Dr. McDowell is President of Interaction Institute for Social Change, and Professor of the Practice of Community Development at Massachusetts Institute of Technology. He also serves as Director of the global civic engagement organization, Engage The Power.   

Nov 9, 2015

In part two of this interview exploring the practice and practice of education, the late Dr. Vincent Harding (Professor Emeritus of Religion and Social Transformation at the Iliff School of Theology, and Chairperson of the Veterans of Hope Project) argues that we can only teach young people how to pay attention by actively paying attention to them. He also addresses the role of faith and faith-based communities in fostering nonviolent action.  Masao Yokota (Adviser to the Ikeda Center) conducted this interview in 2001.  (Part 2 of 2)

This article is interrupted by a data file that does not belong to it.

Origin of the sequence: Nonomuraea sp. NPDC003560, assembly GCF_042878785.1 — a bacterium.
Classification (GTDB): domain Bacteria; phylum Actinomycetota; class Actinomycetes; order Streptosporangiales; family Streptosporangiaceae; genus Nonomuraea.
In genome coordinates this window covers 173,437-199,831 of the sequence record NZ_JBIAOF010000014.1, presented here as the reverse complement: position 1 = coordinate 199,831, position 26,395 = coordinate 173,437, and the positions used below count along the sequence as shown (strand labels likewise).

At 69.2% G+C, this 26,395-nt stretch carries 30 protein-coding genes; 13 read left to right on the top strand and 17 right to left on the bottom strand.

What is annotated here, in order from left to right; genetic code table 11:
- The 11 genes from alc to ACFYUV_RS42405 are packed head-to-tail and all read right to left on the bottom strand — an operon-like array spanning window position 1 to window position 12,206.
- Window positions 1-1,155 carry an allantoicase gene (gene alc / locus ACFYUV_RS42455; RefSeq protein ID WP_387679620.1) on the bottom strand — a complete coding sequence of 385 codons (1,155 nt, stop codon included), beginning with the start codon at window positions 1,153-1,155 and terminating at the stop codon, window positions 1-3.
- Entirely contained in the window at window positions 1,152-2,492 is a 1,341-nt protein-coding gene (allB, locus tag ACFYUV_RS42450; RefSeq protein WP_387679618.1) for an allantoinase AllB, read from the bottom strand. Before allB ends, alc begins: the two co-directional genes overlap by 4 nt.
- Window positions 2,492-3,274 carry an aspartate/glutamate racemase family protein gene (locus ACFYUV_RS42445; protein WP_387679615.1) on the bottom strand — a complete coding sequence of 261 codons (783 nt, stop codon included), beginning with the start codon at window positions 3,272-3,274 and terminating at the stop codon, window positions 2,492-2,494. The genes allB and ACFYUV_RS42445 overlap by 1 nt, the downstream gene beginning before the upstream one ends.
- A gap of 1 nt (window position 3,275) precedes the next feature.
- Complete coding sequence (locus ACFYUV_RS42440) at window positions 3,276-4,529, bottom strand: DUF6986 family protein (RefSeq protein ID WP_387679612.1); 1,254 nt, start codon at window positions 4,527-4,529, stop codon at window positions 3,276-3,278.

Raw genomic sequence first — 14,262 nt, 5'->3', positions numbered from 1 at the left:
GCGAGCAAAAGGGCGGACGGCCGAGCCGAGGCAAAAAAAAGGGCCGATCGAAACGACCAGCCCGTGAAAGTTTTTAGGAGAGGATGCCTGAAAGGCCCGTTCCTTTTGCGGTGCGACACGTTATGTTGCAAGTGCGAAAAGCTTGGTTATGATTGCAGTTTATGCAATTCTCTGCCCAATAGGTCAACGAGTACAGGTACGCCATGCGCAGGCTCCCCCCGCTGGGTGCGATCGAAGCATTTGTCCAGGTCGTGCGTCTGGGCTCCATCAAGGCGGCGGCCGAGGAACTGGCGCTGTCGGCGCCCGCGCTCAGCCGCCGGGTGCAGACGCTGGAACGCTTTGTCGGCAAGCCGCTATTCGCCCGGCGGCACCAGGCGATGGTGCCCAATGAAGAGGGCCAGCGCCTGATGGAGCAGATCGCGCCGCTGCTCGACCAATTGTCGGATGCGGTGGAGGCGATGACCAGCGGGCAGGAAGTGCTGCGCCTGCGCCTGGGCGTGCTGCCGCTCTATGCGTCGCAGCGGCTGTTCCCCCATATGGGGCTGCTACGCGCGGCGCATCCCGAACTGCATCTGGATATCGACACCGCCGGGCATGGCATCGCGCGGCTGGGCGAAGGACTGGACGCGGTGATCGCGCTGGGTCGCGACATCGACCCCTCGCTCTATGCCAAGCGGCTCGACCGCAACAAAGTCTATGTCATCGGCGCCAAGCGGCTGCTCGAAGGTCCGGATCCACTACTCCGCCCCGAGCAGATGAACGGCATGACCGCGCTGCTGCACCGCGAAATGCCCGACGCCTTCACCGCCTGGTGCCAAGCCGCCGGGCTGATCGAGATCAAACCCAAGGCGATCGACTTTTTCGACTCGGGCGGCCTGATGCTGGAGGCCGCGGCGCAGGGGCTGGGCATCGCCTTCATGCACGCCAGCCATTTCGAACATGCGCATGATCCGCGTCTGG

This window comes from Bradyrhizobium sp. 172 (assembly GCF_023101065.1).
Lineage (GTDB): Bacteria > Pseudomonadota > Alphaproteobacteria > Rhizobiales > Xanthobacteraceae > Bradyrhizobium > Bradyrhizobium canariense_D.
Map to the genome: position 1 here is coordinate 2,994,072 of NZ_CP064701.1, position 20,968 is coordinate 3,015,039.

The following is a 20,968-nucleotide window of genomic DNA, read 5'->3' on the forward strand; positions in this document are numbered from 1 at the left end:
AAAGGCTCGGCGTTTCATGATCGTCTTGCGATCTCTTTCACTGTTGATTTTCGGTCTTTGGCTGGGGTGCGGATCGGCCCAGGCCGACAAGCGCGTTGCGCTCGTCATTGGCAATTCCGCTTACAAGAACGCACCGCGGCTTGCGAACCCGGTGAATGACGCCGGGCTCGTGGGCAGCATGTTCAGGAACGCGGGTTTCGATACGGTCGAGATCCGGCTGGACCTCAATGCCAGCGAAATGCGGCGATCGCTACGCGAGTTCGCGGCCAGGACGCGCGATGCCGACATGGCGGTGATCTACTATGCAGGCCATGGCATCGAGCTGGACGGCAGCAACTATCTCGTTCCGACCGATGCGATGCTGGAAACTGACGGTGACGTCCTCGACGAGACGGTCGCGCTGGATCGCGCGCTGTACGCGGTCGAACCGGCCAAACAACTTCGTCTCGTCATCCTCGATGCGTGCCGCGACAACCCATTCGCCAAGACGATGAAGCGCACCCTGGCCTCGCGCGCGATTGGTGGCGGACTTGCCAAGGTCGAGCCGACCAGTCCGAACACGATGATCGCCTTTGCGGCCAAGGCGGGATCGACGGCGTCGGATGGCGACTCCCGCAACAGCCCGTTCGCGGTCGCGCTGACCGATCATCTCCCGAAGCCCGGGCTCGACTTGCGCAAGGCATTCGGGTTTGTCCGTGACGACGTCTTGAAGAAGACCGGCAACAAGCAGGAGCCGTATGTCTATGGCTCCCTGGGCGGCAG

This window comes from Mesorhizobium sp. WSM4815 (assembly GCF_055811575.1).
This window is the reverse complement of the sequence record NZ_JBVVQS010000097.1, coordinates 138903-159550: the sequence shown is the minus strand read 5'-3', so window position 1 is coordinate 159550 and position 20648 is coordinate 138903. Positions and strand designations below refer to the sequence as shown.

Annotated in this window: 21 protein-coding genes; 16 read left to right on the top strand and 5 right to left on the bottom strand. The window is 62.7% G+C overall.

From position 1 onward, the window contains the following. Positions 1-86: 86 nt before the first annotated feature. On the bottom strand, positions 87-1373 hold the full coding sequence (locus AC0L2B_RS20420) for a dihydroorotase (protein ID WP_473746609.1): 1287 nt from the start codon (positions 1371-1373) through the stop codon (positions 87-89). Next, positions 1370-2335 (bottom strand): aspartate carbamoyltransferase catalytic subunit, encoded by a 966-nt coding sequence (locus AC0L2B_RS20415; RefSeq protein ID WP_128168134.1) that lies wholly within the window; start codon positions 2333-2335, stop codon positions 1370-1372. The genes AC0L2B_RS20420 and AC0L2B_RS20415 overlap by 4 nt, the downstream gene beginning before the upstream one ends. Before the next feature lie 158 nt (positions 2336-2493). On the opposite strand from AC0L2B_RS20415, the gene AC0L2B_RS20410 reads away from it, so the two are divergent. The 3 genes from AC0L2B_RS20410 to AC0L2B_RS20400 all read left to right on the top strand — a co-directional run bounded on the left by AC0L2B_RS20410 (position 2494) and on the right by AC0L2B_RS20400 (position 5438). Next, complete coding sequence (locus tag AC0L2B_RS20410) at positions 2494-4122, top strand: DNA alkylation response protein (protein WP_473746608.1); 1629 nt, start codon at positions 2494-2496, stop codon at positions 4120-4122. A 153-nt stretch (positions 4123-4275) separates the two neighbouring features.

Oct 2, 2015

In this interview from 2001, the late Dr. Vincent Harding (Professor Emeritus of Religion and Social Transformation at the Iliff School of Theology, and Chairperson of the Veterans of Hope Project) shares ideas on the purpose and practice of education: its relationship with our humanity, how teachers can impart something more valuable than knowledge, and why adults should pay attention to children. Masao Yokota (Adviser to the Ikeda Center) conducted the interview.  (Part 1 of 2)